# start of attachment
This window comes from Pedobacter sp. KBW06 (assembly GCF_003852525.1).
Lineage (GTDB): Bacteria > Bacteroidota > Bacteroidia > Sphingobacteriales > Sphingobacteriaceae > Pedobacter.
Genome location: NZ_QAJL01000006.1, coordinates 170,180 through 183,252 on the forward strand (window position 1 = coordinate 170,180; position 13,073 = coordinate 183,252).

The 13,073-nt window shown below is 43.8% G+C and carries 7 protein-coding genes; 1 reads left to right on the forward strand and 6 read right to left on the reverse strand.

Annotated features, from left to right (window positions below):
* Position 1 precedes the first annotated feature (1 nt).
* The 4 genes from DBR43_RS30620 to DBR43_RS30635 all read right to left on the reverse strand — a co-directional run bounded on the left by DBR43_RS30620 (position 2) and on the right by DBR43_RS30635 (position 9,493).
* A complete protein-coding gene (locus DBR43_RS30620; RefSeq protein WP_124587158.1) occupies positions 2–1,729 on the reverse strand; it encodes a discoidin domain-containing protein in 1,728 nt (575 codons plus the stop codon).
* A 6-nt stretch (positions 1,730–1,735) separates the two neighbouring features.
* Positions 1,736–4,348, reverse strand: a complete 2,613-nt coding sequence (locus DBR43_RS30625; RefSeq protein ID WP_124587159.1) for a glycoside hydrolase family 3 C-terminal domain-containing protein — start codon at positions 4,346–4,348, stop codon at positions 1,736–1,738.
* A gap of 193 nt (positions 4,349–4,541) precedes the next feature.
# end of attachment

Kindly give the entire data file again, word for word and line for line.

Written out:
This window comes from Pedobacter sp. KBW06 (assembly GCF_003852525.1).
Lineage (GTDB): Bacteria > Bacteroidota > Bacteroidia > Sphingobacteriales > Sphingobacteriaceae > Pedobacter.
Genome location: NZ_QAJL01000006.1, coordinates 170,180 through 183,252 on the forward strand (window position 1 = coordinate 170,180; position 13,073 = coordinate 183,252).

The 13,073-nt window shown below is 43.8% G+C and carries 7 protein-coding genes; 1 reads left to right on the forward strand and 6 read right to left on the reverse strand.

Annotated features, from left to right (window positions below):
* Position 1 precedes the first annotated feature (1 nt).
* The 4 genes from DBR43_RS30620 to DBR43_RS30635 all read right to left on the reverse strand — a co-directional run bounded on the left by DBR43_RS30620 (position 2) and on the right by DBR43_RS30635 (position 9,493).
* A complete protein-coding gene (locus DBR43_RS30620; RefSeq protein WP_124587158.1) occupies positions 2–1,729 on the reverse strand; it encodes a discoidin domain-containing protein in 1,728 nt (575 codons plus the stop codon).
* A 6-nt stretch (positions 1,730–1,735) separates the two neighbouring features.
* Positions 1,736–4,348, reverse strand: a complete 2,613-nt coding sequence (locus DBR43_RS30625; RefSeq protein ID WP_124587159.1) for a glycoside hydrolase family 3 C-terminal domain-containing protein — start codon at positions 4,346–4,348, stop codon at positions 1,736–1,738.
* A gap of 193 nt (positions 4,349–4,541) precedes the next feature.